Tidal Wave

At long last, I’m thrilled to be able to confirm that the first book in my new Tudor naval fiction trilogy will be published by Canelo this summer, currently as an e-book only.

And the title is…

Cue drumroll!

Cue trumpets!!

Cue my hometown male voice choir singing the Welsh national anthem!!!


Followers of this blog will know that this book has had a long and pretty unusual gestation period. Whereas authors invariably have to edit their work down to an acceptable length (unless you’re George R R Martin, obviously), I found myself having to more than double the length of a story that had originally been conceived as a novella. This proved to be quite fraught, and took rather longer than anticipated (with a knock-on effect on other projects), but it’s finally ready to go. And here, for the first time in any medium, is a preview of the book…

England, 1544

It is a dangerous time.

The religious changes enforced by the capricious old king, Henry VIII, have created fear, uncertainty and suspicion, while the king’s pride has led the country into simultaneous wars against France and Scotland. Against this backdrop, Jack Stannard, a young shipmaster, grieves for his dead wife, while hoping that the wars will provide an opportunity to distinguish himself, to provide for his motherless children Meg and Tom, and to restore the fortunes of his hometown of Dunwich. For centuries, though, the sea has eaten away at ‘England’s Atlantis’, while its rising neighbour, Southwold, plots incessantly to supplant it. Jack also has to battle the demons personified by his own father, a man with a dark and violent history, albeit now brought low by a terrible illness.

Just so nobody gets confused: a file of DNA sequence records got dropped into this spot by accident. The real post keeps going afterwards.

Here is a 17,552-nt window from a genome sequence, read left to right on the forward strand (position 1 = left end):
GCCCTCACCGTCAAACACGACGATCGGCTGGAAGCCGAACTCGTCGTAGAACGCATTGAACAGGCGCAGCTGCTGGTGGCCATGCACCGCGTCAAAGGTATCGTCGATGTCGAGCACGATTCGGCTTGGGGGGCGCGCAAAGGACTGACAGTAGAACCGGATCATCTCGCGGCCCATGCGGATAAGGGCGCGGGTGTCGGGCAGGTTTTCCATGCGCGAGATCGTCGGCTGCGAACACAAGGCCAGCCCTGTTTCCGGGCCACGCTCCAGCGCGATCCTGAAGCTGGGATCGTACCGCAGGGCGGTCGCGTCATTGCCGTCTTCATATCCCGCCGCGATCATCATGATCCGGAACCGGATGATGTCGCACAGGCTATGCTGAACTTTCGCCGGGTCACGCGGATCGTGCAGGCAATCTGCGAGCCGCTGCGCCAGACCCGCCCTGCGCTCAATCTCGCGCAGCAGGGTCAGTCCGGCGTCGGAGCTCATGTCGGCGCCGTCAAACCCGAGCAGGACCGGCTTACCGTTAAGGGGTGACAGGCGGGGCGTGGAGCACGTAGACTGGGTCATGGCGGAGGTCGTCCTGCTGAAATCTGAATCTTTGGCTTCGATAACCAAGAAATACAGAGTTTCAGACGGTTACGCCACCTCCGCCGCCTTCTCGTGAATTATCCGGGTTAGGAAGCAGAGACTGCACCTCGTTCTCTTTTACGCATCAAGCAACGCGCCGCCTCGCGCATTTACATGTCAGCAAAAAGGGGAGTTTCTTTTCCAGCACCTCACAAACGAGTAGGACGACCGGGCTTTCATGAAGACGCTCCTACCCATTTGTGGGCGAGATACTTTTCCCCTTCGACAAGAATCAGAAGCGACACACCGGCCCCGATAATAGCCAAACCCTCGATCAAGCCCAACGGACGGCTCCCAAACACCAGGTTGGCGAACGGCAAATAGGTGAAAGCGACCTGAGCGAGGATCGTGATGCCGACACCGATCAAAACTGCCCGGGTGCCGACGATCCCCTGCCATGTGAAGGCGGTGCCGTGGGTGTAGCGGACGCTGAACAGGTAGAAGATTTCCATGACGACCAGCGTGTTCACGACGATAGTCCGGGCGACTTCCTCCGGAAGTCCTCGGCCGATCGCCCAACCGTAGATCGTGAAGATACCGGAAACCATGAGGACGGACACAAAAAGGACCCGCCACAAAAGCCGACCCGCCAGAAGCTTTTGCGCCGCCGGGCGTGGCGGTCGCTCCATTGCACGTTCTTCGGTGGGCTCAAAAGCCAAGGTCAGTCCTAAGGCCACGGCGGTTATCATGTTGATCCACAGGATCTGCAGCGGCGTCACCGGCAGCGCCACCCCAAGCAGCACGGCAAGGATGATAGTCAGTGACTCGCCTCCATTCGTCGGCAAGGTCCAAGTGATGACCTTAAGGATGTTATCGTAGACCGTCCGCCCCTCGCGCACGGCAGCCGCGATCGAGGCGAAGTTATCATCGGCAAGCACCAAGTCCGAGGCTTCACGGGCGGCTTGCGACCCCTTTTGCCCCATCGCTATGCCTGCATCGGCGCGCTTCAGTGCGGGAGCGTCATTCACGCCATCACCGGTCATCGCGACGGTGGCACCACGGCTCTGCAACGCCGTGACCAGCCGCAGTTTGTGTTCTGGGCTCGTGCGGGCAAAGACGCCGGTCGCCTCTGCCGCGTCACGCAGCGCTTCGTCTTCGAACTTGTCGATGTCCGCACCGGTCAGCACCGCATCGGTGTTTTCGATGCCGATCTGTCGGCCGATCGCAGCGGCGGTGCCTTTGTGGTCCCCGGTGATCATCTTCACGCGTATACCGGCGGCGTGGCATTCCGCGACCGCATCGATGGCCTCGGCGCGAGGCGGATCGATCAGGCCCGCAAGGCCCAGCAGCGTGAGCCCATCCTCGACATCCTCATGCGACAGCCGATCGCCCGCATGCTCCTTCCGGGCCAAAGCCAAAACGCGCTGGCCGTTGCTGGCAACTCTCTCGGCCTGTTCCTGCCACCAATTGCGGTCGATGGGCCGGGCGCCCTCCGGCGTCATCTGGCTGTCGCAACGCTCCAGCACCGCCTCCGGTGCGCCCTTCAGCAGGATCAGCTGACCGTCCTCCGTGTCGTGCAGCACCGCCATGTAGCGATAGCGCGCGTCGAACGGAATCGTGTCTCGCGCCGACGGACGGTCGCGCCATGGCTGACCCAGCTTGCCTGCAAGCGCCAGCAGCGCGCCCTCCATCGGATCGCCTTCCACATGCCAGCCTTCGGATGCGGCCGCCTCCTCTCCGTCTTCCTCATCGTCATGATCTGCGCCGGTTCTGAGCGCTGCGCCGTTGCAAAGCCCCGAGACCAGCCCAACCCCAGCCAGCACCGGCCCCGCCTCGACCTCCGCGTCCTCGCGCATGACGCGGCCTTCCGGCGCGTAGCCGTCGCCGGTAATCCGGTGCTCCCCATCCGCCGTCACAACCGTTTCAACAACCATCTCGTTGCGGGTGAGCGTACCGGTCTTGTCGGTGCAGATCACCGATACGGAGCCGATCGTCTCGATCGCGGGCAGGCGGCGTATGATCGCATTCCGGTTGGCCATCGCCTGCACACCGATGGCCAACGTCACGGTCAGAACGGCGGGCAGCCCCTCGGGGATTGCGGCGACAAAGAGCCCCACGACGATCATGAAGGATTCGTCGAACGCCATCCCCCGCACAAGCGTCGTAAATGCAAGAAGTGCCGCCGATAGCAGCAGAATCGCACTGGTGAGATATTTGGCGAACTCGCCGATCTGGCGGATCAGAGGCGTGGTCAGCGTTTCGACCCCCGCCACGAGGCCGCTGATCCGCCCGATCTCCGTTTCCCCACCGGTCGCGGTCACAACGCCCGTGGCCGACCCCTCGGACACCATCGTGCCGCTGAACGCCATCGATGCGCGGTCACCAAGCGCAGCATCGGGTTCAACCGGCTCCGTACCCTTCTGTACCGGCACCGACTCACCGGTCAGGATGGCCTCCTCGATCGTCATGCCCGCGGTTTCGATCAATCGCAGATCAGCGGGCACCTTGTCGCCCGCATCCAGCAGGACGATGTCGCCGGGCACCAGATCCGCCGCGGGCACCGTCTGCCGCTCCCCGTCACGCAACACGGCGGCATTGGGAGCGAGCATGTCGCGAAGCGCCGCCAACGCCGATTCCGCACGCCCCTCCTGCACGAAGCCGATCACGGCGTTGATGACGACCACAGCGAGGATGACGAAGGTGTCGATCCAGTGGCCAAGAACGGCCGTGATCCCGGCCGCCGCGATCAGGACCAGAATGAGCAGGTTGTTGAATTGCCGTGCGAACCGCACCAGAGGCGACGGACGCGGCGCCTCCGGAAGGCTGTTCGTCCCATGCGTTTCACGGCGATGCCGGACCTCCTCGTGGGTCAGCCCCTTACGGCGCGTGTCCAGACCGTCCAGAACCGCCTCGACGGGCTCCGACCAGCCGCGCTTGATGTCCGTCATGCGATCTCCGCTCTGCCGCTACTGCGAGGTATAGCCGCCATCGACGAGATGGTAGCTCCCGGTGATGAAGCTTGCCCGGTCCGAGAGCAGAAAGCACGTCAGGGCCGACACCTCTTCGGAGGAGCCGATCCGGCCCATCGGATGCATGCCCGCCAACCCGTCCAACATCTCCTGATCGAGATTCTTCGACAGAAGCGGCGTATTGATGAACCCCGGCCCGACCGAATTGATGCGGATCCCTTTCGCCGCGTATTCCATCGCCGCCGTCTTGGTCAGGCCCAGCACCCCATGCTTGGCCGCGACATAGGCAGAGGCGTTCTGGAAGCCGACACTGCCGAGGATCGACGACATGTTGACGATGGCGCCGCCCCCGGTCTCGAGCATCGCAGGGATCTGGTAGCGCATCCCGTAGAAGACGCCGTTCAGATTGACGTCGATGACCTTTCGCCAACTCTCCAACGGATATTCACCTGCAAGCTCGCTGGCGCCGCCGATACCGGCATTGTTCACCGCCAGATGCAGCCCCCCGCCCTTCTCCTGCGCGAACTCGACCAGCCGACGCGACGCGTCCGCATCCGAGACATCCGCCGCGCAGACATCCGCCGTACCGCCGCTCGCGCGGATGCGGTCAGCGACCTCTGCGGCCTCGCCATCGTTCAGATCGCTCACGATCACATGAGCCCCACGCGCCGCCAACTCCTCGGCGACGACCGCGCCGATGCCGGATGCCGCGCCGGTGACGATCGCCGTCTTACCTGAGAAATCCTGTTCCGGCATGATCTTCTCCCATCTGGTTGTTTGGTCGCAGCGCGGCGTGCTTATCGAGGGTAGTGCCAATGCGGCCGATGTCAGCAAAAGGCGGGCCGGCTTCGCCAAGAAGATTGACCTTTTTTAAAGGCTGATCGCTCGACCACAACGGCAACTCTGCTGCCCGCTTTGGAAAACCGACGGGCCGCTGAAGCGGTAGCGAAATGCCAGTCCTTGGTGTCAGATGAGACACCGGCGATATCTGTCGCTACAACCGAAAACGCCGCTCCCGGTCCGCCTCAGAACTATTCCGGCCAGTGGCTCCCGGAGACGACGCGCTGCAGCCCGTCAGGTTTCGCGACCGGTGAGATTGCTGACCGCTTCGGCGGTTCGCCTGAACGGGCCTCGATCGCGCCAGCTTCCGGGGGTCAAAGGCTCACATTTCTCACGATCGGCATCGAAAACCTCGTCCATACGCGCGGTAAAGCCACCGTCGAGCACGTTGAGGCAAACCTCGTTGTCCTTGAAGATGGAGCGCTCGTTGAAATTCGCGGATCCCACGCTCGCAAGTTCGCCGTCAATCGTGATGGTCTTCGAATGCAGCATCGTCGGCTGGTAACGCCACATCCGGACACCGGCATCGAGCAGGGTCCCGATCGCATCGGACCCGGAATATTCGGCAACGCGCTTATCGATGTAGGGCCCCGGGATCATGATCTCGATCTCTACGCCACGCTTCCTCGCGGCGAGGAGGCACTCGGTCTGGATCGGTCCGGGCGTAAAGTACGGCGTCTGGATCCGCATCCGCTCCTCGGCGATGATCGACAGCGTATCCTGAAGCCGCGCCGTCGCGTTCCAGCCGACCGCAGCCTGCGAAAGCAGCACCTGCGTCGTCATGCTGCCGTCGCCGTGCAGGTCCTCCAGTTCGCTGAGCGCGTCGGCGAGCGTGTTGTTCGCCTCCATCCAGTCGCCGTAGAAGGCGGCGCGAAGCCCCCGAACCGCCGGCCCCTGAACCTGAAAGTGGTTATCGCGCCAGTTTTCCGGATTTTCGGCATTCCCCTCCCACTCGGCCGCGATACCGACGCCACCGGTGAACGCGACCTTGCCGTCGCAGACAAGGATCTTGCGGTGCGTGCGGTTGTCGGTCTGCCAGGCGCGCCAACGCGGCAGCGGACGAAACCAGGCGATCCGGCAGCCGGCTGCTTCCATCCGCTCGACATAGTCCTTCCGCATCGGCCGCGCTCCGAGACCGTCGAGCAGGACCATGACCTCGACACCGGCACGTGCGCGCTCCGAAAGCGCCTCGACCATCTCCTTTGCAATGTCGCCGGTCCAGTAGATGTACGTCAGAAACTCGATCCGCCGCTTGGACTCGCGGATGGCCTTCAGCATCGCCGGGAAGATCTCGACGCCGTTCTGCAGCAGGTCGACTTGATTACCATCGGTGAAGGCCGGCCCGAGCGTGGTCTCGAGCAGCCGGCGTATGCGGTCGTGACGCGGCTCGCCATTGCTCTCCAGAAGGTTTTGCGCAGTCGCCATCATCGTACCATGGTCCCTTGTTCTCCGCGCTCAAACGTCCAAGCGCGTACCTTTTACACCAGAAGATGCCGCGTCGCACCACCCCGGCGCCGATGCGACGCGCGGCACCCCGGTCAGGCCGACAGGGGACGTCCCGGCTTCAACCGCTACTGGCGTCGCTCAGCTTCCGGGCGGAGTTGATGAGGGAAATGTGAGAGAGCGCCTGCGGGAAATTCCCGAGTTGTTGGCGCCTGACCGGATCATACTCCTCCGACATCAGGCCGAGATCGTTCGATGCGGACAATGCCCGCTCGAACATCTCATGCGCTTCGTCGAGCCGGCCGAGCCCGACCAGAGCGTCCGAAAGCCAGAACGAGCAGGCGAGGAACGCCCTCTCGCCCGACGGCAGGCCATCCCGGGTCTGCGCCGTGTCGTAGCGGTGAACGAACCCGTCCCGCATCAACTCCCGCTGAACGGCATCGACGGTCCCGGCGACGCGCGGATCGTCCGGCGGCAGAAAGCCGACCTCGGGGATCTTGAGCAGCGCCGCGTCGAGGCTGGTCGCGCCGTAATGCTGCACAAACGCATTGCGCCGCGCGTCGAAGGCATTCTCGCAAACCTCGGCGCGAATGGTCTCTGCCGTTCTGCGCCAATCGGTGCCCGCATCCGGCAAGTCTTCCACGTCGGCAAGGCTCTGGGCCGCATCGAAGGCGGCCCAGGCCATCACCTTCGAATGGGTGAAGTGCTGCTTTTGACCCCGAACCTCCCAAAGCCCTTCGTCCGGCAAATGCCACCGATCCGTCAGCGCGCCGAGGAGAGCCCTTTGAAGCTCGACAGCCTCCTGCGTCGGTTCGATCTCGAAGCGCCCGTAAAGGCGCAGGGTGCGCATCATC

The beach and cliff at Dunwich, Suffolk. The coast was once more than a mile further out to sea; the remains of the town and its seven churches still lie underwater

As he sails to fight the Scots, Jack is accompanied by his mentor, Thomas Ryman, erstwhile soldier and equally erstwhile friar. Together, they fight ferocious battles in Scottish waters, while also contending with insidious enemies within their own ranks. Meanwhile in London, Jack’s old schoolfriend, Will Halliday, and his master, William Gonson, the effective organiser of the king’s navy, struggle to fit out a fleet for an even greater war against France, even as Gonson is consumed by memories of the terrible, unjust fate that befell his son. Jack and Will once harboured ambitions of singing before the king as members of his elite Chapel Royal, but destiny has now set them upon very different courses, with their futures, loves, and very lives, depending on the success of King Henry’s wars.  

The surviving remains of the Greyfriars at Dunwich – Thomas Ryman’s home until the abrupt and shocking Dissolution of the Monasteries by Henry VIII

Fresh from the campaign in Scotland, Jack Stannard sails for France and the great siege of Boulogne. There, he encounters an exotic foreigner whose words have a profound influence on him, challenging his entire view of the world and of his own future. Meanwhile, in Dunwich, Jack’s precocious nine-year-old daughter Meg has dreams and ambitions of her own, dreams and ambitions that have no place for the potential new wife who seems to be being foisted on her father. But Meg’s aspirations, and indeed her very life, are soon threatened by the sea’s relentless assault upon the ancient port.